Or is it all in Blythe's head? Her husband, Fox, says she's imagining things. The more Fox dismisses her fears, the more Blythe begins to question her own sanity, and the more we begin to question what Blythe is telling us about her life as well.

Then their son Sam is born—and with him, Blythe has the blissful connection she'd always imagined with her child. Even Violet seems to love her little brother. But when life as they know it is changed in an instant, the devastating fall-out forces Blythe to face the truth.

The Push is a tour de force you will read in a sitting, an utterly immersive novel that will challenge everything you think you know about motherhood, about what we owe our children, and what it feels like when women are not believed.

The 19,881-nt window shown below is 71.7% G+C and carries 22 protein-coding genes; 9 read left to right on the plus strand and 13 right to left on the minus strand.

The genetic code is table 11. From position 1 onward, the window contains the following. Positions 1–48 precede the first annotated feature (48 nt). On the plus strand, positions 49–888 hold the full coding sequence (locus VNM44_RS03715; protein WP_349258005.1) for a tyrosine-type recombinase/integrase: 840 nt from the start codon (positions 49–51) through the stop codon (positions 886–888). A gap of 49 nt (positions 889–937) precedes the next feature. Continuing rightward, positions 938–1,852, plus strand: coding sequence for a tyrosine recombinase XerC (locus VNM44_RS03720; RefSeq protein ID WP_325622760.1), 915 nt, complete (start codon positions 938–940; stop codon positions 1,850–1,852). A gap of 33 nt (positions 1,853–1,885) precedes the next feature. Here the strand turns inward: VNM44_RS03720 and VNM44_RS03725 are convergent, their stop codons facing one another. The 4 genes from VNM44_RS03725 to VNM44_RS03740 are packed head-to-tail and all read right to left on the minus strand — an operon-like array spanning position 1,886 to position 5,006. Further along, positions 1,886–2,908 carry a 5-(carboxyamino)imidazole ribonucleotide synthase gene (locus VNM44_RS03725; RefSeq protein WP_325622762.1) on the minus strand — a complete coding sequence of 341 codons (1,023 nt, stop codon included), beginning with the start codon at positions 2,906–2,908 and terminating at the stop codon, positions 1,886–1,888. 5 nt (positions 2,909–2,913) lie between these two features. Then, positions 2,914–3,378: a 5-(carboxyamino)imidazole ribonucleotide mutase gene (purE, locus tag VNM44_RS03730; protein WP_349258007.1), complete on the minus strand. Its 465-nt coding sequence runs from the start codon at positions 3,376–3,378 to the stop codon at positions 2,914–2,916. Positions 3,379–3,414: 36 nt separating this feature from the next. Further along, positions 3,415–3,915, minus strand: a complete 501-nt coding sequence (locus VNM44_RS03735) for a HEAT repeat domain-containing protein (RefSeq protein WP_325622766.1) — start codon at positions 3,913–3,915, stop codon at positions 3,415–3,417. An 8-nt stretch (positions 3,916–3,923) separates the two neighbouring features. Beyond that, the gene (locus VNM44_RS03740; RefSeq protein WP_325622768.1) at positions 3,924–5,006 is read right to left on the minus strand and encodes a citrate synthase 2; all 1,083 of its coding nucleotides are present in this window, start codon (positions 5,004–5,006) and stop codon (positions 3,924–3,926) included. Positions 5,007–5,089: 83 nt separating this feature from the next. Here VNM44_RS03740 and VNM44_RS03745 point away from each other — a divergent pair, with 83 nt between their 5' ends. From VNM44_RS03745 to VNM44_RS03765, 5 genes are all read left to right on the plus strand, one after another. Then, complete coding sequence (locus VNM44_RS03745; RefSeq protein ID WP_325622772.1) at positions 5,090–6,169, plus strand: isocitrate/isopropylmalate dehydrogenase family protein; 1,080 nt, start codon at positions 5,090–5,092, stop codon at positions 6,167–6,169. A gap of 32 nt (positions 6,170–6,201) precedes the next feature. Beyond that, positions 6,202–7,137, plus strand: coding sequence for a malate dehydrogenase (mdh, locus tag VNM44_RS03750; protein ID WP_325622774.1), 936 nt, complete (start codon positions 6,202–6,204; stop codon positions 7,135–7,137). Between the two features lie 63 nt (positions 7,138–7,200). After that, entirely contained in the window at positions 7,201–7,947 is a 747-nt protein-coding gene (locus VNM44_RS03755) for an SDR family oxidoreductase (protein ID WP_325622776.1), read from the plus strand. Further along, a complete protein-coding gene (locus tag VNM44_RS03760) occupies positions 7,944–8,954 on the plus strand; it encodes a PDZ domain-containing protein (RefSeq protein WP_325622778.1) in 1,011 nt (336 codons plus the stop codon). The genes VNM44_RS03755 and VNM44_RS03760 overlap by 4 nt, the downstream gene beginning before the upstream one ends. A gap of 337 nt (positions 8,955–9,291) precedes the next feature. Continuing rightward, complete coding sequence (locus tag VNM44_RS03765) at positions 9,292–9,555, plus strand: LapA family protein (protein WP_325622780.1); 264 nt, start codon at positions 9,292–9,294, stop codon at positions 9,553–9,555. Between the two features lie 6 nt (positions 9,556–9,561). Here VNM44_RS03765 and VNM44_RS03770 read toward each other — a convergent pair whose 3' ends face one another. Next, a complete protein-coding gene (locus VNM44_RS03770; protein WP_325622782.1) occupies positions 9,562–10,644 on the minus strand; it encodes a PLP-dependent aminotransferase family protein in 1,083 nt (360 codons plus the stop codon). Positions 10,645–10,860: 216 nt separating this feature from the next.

I really enjoyed the writing in this book and the story. I think more than anything, this book makes you think. About the validity of nature verses nurture, if a person/child can be inherently bad, about the all consuming throws of motherhood, and about HOW to be a better mother. I read this book while pregnant and was warned against it by a few people for some child violence and while there was some, and one scene in particular that was quite heartbreaking, I’m still glad I read it and don’t think it was too much. Maybe I've just read way more graphic/disturbed books, but I did not classify this as one that would fit in that realm at all. It makes me want to have a better marriage, a better connection with my children, but still really made me think and emote a lot with the characters and I think that is always the sign of a good book. This is not a fairytale happy ending book with butterflies and rainbows but it was an emotional and gripping story that left you thinking about it after the book was done, and I would definitely read it again.